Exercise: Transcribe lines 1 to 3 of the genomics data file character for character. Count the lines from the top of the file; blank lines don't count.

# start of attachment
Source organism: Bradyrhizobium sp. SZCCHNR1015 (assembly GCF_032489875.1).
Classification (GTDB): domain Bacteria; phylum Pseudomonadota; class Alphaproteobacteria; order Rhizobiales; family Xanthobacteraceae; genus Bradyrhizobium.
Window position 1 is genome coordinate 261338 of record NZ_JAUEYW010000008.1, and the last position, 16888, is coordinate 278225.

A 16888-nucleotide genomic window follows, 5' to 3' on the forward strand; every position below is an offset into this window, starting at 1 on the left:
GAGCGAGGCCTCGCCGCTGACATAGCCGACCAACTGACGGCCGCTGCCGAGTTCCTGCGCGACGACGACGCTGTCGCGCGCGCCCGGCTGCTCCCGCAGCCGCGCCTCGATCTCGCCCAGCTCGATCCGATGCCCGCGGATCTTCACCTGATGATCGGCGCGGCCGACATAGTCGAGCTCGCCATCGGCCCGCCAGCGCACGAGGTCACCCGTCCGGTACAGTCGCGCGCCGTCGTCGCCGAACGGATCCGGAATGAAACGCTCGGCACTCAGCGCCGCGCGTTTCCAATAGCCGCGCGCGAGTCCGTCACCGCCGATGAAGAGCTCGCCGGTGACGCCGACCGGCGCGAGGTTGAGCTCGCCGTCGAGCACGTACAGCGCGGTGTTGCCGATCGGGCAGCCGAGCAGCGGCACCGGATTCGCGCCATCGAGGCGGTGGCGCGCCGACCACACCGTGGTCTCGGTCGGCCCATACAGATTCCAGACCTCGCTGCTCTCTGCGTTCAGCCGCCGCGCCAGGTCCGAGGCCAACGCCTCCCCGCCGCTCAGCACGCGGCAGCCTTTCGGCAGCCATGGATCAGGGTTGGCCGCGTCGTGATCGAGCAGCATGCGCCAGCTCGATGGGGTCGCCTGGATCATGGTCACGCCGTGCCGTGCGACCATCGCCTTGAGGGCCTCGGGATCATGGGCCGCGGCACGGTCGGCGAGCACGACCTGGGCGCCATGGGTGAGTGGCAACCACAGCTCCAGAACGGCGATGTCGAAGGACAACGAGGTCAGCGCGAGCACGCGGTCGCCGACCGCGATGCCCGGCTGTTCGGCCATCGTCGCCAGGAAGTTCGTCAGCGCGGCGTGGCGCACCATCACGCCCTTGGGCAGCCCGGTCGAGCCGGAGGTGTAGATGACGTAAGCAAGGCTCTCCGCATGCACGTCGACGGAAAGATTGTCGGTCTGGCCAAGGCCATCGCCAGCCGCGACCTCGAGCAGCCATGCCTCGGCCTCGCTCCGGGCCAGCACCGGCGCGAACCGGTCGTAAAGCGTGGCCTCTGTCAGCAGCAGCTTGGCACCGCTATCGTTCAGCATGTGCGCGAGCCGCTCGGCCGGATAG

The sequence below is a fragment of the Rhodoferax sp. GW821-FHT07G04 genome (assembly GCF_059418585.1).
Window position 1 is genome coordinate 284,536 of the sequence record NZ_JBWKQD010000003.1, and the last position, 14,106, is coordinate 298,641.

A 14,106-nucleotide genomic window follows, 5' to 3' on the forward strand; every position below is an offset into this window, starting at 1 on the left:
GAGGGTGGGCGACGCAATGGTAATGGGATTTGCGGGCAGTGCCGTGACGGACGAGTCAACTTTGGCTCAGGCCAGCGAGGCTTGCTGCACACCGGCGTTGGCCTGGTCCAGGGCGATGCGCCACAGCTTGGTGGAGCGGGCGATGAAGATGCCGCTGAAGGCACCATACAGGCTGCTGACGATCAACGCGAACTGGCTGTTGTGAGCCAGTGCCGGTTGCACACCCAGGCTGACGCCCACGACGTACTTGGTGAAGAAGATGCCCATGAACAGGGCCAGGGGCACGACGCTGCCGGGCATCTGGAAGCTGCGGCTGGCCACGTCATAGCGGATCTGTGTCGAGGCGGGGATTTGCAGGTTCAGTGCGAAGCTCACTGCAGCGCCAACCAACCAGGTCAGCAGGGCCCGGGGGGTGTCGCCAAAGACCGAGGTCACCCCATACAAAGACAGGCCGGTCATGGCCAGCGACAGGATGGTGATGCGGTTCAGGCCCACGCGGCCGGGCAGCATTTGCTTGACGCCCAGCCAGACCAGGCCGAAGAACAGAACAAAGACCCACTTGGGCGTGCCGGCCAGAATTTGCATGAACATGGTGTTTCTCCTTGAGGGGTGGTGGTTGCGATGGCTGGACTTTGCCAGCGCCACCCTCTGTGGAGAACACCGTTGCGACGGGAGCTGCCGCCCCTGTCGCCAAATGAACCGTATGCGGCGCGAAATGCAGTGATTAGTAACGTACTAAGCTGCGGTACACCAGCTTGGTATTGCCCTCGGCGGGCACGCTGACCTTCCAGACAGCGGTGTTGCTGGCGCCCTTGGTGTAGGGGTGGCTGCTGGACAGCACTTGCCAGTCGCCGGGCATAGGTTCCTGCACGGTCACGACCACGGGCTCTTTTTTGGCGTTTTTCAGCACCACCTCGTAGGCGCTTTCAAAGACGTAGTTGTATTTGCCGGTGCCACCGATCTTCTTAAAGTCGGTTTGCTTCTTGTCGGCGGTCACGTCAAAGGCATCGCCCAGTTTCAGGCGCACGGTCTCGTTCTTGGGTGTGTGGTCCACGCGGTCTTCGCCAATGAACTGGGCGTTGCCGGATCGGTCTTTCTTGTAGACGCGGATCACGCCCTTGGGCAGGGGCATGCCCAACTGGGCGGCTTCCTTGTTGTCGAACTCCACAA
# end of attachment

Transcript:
Source organism: Bradyrhizobium sp. SZCCHNR1015 (assembly GCF_032489875.1).
Classification (GTDB): domain Bacteria; phylum Pseudomonadota; class Alphaproteobacteria; order Rhizobiales; family Xanthobacteraceae; genus Bradyrhizobium.
Window position 1 is genome coordinate 261338 of record NZ_JAUEYW010000008.1, and the last position, 16888, is coordinate 278225.